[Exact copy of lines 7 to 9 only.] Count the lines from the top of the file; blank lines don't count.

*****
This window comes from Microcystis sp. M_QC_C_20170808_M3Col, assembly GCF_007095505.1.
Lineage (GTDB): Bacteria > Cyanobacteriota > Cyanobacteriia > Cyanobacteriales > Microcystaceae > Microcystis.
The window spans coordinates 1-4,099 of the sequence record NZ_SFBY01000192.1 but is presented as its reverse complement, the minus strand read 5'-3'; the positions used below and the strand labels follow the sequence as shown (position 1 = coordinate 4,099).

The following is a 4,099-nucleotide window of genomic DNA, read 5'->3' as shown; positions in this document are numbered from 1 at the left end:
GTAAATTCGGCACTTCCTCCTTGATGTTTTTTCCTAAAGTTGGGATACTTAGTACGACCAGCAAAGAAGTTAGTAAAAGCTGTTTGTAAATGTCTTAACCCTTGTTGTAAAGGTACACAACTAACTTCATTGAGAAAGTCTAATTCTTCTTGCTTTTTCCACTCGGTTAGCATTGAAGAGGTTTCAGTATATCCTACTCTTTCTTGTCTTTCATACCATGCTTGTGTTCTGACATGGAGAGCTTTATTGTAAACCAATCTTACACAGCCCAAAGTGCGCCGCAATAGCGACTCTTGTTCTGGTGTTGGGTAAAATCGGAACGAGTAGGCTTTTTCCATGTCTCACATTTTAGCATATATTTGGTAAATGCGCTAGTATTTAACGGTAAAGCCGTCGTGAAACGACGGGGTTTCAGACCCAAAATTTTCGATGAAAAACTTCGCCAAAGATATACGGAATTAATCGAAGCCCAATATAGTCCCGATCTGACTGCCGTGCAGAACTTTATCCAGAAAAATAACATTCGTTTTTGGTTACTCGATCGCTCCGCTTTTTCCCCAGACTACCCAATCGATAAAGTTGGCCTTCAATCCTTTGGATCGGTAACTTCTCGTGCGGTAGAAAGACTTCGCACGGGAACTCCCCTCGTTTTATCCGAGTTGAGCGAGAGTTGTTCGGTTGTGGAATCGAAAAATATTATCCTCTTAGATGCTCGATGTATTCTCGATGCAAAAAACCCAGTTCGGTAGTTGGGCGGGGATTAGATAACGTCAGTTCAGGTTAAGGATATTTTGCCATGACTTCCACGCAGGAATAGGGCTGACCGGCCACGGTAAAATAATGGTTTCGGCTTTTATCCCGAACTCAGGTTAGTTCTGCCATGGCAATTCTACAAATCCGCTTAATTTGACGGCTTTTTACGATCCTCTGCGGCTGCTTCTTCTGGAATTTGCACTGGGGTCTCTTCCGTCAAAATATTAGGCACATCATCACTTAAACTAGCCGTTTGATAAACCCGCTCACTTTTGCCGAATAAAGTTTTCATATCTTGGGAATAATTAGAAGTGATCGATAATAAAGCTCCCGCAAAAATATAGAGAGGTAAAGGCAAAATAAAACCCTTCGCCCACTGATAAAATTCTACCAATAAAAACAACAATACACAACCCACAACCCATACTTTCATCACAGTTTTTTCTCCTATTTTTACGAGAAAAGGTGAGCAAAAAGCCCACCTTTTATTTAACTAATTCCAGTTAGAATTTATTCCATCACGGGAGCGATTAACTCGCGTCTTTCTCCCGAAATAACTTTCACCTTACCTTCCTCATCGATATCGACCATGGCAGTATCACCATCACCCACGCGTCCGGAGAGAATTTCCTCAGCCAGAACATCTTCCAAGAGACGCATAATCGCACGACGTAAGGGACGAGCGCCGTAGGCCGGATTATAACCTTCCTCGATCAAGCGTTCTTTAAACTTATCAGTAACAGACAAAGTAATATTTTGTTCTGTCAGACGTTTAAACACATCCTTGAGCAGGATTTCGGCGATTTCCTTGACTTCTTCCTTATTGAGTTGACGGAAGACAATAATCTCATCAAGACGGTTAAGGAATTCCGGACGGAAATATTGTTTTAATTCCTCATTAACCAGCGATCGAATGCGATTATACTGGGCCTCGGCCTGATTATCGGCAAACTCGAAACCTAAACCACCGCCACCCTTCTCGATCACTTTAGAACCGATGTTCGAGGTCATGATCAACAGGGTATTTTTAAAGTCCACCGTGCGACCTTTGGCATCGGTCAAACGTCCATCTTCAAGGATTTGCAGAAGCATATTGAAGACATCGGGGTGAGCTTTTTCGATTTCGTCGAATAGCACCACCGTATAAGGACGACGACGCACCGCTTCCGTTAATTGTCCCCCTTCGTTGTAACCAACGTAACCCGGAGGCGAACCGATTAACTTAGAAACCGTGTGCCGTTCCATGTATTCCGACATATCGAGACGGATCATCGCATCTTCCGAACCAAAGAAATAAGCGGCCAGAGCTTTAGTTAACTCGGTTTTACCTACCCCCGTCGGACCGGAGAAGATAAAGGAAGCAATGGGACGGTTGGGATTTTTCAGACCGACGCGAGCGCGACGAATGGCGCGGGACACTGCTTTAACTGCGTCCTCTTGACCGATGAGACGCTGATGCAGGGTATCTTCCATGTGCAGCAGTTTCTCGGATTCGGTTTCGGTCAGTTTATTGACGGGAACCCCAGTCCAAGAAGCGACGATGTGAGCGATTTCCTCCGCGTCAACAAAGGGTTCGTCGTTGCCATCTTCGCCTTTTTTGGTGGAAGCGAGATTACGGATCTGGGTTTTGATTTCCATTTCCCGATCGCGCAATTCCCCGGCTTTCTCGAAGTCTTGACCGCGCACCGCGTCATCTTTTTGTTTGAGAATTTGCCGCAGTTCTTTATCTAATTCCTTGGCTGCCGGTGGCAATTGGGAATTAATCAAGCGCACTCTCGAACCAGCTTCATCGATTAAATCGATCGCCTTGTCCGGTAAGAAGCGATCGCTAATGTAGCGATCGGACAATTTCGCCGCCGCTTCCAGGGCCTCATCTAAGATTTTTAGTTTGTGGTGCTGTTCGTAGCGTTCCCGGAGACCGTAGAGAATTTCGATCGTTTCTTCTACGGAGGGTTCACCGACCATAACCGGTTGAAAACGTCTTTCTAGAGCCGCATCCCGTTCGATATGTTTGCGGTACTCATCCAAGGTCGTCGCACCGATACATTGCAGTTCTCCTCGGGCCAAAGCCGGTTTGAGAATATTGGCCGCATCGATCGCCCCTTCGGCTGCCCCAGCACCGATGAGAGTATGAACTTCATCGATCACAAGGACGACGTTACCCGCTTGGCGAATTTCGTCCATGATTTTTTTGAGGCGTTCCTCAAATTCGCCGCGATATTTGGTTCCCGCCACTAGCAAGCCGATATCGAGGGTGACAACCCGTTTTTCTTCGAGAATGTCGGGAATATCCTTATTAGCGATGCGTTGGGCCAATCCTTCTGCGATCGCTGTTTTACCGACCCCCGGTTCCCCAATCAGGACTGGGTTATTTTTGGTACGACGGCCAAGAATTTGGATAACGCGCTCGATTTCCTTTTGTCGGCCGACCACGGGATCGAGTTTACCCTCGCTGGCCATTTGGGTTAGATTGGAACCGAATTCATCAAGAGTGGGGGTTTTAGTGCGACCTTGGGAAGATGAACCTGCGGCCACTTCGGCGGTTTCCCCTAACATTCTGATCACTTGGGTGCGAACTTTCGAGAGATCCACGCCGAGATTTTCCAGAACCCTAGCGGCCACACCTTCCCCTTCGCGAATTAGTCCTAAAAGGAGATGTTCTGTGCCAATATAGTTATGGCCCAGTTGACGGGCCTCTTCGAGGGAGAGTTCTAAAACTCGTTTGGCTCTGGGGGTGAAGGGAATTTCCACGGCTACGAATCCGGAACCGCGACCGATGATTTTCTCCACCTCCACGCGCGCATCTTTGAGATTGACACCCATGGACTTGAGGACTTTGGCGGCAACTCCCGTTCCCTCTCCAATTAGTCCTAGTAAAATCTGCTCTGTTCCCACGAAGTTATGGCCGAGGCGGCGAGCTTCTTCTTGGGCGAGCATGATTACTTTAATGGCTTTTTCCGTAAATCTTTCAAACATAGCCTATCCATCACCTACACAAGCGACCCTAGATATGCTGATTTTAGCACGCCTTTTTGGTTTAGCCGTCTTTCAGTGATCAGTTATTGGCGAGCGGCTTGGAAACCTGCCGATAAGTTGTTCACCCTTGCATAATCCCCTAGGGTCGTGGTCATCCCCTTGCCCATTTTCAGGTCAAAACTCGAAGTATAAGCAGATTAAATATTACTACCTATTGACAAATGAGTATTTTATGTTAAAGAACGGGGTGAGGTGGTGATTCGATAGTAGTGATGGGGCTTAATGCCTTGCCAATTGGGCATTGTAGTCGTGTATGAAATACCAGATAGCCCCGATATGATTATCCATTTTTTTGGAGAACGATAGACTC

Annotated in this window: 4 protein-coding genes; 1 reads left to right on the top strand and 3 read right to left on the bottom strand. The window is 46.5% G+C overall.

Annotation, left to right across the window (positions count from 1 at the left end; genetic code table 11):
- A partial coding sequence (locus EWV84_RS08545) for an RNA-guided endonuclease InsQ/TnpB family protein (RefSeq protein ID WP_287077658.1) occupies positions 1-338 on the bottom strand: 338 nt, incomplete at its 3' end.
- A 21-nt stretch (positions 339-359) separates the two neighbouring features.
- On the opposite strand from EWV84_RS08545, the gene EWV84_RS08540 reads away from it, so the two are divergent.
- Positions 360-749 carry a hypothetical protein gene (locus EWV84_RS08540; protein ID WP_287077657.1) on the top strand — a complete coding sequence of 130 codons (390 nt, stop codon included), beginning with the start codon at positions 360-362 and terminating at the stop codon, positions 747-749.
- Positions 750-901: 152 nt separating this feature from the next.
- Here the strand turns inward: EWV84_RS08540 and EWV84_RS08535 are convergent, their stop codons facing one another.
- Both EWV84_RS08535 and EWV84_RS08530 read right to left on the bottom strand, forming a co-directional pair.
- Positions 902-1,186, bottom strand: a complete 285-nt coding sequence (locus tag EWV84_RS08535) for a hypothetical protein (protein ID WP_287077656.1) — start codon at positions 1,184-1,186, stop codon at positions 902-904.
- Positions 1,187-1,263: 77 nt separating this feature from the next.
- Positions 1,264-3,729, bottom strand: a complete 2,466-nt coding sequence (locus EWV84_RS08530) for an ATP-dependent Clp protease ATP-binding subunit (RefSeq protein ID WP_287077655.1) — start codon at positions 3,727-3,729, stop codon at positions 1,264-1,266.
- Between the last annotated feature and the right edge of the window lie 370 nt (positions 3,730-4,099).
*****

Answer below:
Annotation, left to right across the window (positions count from 1 at the left end; genetic code table 11):
- A partial coding sequence (locus EWV84_RS08545) for an RNA-guided endonuclease InsQ/TnpB family protein (RefSeq protein ID WP_287077658.1) occupies positions 1-338 on the bottom strand: 338 nt, incomplete at its 3' end.
- A 21-nt stretch (positions 339-359) separates the two neighbouring features.